Barack Obama’s former campaign manager and senior adviser weighs in on what it will take to defeat Donald Trump and repair some of the damage caused by the previous election’s “historically disturbing and perhaps democracy-destroying outcome.”
Plouffe (The Audacity To Win: The Inside Story and Lessons of Barack Obama's Historic Victory, 2009) managed Obama’s successful campaigns in 2008 and 2012. His unsurprising goal in 2020 is to take down Trump, and he provides a detailed guide for every American to become involved beyond just voting. Where the author is not offering specific suggestions for individual involvement, he engages in optimistic encouragement to put readers in the mindset to entertain his suggestions. Plouffe wisely realizes that many potential readers feel beaten down by the relentlessness of Trump’s improper behavior and misguided policies, so there is plenty of motivational exhortation that highly motivated readers might find unnecessary. When he turns to voting statistics, he’s on solid ground. Plouffe expresses certainty that Trump will face opposition from at least 65 million voters in the 2020 election. One of the author’s goals is to increase that number to somewhere between 70 and 75 million, which would be enough to win not only the popular votes for the Democratic Party nominee, but also the Electoral College by a comfortable margin. Some of that increased number can be achieved by increasing the percentage of citizens who vote, with additional gains from voters who vote for the Democratic nominee rather than symbolically supporting a third-party candidate. Plouffe also feels optimistic about persuading Obama supporters who—perhaps surprisingly—voted for Trump in 2016. As for individual involvement prior to November, the author favors direct action. Door-to-door canvassing is his favorite method, but he offers alternatives for those who cannot or will not take their opinions to the streets, including campaigning via social media. And while the author would love to change the Electoral College, he wisely tells readers they must live with it again this time around.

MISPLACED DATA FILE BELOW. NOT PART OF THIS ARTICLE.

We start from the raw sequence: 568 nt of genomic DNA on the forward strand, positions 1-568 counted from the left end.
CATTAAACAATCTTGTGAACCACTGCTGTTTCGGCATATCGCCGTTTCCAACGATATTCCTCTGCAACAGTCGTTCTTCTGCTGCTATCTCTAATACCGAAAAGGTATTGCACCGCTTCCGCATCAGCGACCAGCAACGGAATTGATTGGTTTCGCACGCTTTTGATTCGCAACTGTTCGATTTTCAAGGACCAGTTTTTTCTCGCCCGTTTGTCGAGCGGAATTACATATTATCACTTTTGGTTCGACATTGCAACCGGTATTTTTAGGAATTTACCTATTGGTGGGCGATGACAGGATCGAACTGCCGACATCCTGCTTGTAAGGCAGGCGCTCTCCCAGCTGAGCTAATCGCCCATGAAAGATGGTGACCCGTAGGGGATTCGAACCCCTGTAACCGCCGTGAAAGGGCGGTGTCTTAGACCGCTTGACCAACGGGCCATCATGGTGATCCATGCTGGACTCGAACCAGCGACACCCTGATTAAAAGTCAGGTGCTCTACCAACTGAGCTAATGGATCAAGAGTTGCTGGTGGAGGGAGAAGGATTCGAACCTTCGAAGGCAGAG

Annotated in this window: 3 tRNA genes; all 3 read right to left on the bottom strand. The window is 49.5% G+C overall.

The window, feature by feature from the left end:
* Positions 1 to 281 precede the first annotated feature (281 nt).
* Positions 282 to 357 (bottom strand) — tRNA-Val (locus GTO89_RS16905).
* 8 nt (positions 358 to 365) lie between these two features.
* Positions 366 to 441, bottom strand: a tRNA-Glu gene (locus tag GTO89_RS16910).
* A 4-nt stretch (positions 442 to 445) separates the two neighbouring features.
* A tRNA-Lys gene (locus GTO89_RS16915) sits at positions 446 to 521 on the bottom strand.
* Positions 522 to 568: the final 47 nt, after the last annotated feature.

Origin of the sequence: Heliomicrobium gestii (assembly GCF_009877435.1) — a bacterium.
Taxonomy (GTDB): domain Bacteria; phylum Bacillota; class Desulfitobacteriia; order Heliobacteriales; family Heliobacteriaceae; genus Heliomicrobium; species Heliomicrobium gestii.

Though cheerleading occasionally grates, Plouffe offers good fodder for readers willing to put in the effort and follow his advice.